Subversion and OS X

There are a couple of cool things you can do with Subversion and OS X. The first is the Finder plugin, that recognises when you are viewing files that have been checked out of an SVN repository, and puts nice little badges on the icons, so you can see if they are up to date, changed or not in the repository. This is great for a couple of reasons - it works regardless of IDE or editing program(s) you are using. As it turns out, both things I use (Komodo and Xcode) have SVN handling built in (or at least I think Komodo Edit does, I’m still using the Komodo IDE demo on my new machine…). But sometimes I want to have files that are of a different format, or projects that are not necessarily coding projects, that I still want to have version control over. So, I have a local subversion repository directory (~/.SVN, so I don’t see it in the Finder, but it should still be backed up when I back up my home directory), and I’ve currently got a couple of repositories - one for Jaq’s website, and another for my new project, which will (eventually) add the ability to change an iCal event attendee’s status with a pop-up menu. The first of these brings up the only limitation of SVN I’ve come across so far. I use xattrs to store metadata in a multi-machine setup (more than one Mac can’t seem to share metadata very well, things like Finder comments aren’t always propagated across network shares). SVN doesn’t seem to store xattrs, which makes the really cool system I made for generating Jaq’s website fairly useless.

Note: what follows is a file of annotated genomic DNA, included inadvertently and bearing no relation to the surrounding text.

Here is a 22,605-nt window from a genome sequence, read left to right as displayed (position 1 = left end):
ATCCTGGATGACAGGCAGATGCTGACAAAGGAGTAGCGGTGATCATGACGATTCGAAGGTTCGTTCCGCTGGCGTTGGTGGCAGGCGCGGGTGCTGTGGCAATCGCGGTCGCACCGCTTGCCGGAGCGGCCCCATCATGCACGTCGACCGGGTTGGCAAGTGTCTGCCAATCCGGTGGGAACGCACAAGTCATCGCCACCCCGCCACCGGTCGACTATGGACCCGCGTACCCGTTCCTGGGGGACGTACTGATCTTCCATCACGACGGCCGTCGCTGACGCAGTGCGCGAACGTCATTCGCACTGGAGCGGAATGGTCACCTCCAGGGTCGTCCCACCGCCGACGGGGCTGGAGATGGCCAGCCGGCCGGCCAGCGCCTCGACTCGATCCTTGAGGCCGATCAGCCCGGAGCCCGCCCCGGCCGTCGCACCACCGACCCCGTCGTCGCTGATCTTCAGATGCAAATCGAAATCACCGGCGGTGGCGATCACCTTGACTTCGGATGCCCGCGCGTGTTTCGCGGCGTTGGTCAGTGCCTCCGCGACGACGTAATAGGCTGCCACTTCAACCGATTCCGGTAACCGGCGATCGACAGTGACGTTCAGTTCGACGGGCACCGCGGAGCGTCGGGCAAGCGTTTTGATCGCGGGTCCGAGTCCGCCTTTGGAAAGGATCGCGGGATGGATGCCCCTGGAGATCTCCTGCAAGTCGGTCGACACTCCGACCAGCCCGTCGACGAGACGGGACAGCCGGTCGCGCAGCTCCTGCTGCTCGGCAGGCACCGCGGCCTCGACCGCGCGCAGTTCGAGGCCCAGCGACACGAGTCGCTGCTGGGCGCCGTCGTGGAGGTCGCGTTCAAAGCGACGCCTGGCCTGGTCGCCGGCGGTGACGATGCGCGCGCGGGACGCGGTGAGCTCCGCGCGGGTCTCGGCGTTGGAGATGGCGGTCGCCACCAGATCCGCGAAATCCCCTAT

proxytunnel

I’ve been playing around a little with proxytunnel, a little program designed for allowing you to create tunnels through an SSL (HTTPS) proxy server. The only OS X instructions I found are somewhat out of date (the program’s arguments are now in a different form) and I haven’t as yet had much luck with actually getting a working tunnel.

More than one preferred network

I have noticed another slight issue with the MacBook Pro and AirPort networks. If you have networks stored in your preferred networks list, ensure that there is only one preferred network wherever you are. If there are two networks, it may not automatically connect to either. Secondly, if you are connected to a WPA Enterprise network, you may find that OS X complains about the certificate, if it has been self-signed by your network admin. You need a root certificate, and tell the OS to trust that, before you can get seamless network connections happening. This does not appear to be an issue with Windows clients.

iCal and Invitations

I’ve used Gmail/Calendar, and have just migrated my data back to iCal, since now I have a laptop it makes a bit more sense to have the data stored locally. There is one thing I’d like to see possible in both systems is to mark a meeting attendee as attending. It only appears to be possible to do this from the person themselves. Sometimes I speak to an attendee of a function, and they are coming, but the email or calendar system they are using does not integrate well with iCal/gCal, so the email is sent back, and I need to modify stuff manually. Google Calendar at least allows you to add “Guests”, something I haven’t yet figured out how to do with iCal. However, with iCal, it appears to be possible to script iCal, so I may be able to add this functionality.